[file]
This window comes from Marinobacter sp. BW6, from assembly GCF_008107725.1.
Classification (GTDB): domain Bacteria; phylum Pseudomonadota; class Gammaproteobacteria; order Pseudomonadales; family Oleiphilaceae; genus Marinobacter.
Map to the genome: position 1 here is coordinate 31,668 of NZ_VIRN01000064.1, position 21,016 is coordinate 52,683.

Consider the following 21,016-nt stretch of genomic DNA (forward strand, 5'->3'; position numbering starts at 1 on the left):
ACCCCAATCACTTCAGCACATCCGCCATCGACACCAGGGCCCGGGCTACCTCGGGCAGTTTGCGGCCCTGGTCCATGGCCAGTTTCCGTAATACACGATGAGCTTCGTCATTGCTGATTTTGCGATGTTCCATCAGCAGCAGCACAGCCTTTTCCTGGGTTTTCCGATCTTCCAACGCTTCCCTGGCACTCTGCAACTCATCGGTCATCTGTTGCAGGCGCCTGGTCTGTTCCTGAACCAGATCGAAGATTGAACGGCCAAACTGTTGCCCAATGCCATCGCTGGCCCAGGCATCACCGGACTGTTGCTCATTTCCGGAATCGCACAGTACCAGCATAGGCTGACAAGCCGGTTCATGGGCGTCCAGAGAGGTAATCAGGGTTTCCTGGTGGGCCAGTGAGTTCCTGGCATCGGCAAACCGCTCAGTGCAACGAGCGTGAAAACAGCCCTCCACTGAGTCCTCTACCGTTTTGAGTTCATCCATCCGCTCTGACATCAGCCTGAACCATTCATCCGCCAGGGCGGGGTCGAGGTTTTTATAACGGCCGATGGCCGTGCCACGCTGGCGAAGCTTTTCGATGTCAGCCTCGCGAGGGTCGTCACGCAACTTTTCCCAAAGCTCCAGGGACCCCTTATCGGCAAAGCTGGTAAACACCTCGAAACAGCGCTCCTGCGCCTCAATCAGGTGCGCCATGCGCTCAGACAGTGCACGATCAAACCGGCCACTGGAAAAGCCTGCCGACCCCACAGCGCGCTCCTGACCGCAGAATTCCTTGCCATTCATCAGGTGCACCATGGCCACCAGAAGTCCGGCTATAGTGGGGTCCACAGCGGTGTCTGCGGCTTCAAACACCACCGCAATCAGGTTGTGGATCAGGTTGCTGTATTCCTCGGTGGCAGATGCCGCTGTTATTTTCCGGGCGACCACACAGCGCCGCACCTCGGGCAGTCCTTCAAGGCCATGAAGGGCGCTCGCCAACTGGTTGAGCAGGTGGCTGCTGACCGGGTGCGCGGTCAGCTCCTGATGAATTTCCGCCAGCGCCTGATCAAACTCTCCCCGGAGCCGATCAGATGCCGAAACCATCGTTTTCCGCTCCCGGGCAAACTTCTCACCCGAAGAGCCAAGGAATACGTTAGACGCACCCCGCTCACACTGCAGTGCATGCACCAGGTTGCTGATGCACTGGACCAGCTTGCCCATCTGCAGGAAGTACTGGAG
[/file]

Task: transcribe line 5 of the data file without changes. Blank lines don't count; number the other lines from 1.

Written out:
ACCCCAATCACTTCAGCACATCCGCCATCGACACCAGGGCCCGGGCTACCTCGGGCAGTTTGCGGCCCTGGTCCATGGCCAGTTTCCGTAATACACGATGAGCTTCGTCATTGCTGATTTTGCGATGTTCCATCAGCAGCAGCACAGCCTTTTCCTGGGTTTTCCGATCTTCCAACGCTTCCCTGGCACTCTGCAACTCATCGGTCATCTGTTGCAGGCGCCTGGTCTGTTCCTGAACCAGATCGAAGATTGAACGGCCAAACTGTTGCCCAATGCCATCGCTGGCCCAGGCATCACCGGACTGTTGCTCATTTCCGGAATCGCACAGTACCAGCATAGGCTGACAAGCCGGTTCATGGGCGTCCAGAGAGGTAATCAGGGTTTCCTGGTGGGCCAGTGAGTTCCTGGCATCGGCAAACCGCTCAGTGCAACGAGCGTGAAAACAGCCCTCCACTGAGTCCTCTACCGTTTTGAGTTCATCCATCCGCTCTGACATCAGCCTGAACCATTCATCCGCCAGGGCGGGGTCGAGGTTTTTATAACGGCCGATGGCCGTGCCACGCTGGCGAAGCTTTTCGATGTCAGCCTCGCGAGGGTCGTCACGCAACTTTTCCCAAAGCTCCAGGGACCCCTTATCGGCAAAGCTGGTAAACACCTCGAAACAGCGCTCCTGCGCCTCAATCAGGTGCGCCATGCGCTCAGACAGTGCACGATCAAACCGGCCACTGGAAAAGCCTGCCGACCCCACAGCGCGCTCCTGACCGCAGAATTCCTTGCCATTCATCAGGTGCACCATGGCCACCAGAAGTCCGGCTATAGTGGGGTCCACAGCGGTGTCTGCGGCTTCAAACACCACCGCAATCAGGTTGTGGATCAGGTTGCTGTATTCCTCGGTGGCAGATGCCGCTGTTATTTTCCGGGCGACCACACAGCGCCGCACCTCGGGCAGTCCTTCAAGGCCATGAAGGGCGCTCGCCAACTGGTTGAGCAGGTGGCTGCTGACCGGGTGCGCGGTCAGCTCCTGATGAATTTCCGCCAGCGCCTGATCAAACTCTCCCCGGAGCCGATCAGATGCCGAAACCATCGTTTTCCGCTCCCGGGCAAACTTCTCACCCGAAGAGCCAAGGAATACGTTAGACGCACCCCGCTCACACTGCAGTGCATGCACCAGGTTGCTGATGCACTGGACCAGCTTGCCCATCTGCAGGAAGTACTGGAG